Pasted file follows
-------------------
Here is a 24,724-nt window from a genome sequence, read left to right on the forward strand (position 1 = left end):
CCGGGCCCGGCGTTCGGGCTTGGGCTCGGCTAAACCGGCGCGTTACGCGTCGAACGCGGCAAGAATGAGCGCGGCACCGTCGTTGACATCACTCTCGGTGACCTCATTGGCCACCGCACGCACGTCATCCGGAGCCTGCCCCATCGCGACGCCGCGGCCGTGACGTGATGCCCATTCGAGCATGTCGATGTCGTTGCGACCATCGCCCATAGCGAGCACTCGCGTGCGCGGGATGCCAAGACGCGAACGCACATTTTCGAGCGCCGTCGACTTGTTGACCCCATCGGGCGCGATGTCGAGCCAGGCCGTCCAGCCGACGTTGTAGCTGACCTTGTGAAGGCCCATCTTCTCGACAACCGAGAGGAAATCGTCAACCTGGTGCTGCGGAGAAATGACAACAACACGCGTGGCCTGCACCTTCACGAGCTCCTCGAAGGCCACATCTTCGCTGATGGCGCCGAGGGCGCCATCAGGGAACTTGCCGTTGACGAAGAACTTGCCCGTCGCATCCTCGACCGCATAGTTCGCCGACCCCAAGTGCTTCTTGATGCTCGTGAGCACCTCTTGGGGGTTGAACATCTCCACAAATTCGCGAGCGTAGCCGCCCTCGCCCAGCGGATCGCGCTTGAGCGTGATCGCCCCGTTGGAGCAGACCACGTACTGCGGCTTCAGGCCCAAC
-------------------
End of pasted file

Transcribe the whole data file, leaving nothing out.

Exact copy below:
Here is a 24,724-nt window from a genome sequence, read left to right on the forward strand (position 1 = left end):
CCGGGCCCGGCGTTCGGGCTTGGGCTCGGCTAAACCGGCGCGTTACGCGTCGAACGCGGCAAGAATGAGCGCGGCACCGTCGTTGACATCACTCTCGGTGACCTCATTGGCCACCGCACGCACGTCATCCGGAGCCTGCCCCATCGCGACGCCGCGGCCGTGACGTGATGCCCATTCGAGCATGTCGATGTCGTTGCGACCATCGCCCATAGCGAGCACTCGCGTGCGCGGGATGCCAAGACGCGAACGCACATTTTCGAGCGCCGTCGACTTGTTGACCCCATCGGGCGCGATGTCGAGCCAGGCCGTCCAGCCGACGTTGTAGCTGACCTTGTGAAGGCCCATCTTCTCGACAACCGAGAGGAAATCGTCAACCTGGTGCTGCGGAGAAATGACAACAACACGCGTGGCCTGCACCTTCACGAGCTCCTCGAAGGCCACATCTTCGCTGATGGCGCCGAGGGCGCCATCAGGGAACTTGCCGTTGACGAAGAACTTGCCCGTCGCATCCTCGACCGCATAGTTCGCCGACCCCAAGTGCTTCTTGATGCTCGTGAGCACCTCTTGGGGGTTGAACATCTCCACAAATTCGCGAGCGTAGCCGCCCTCGCCCAGCGGATCGCGCTTGAGCGTGATCGCCCCGTTGGAGCAGACCACGTACTGCGGCTTCAGGCCCAAC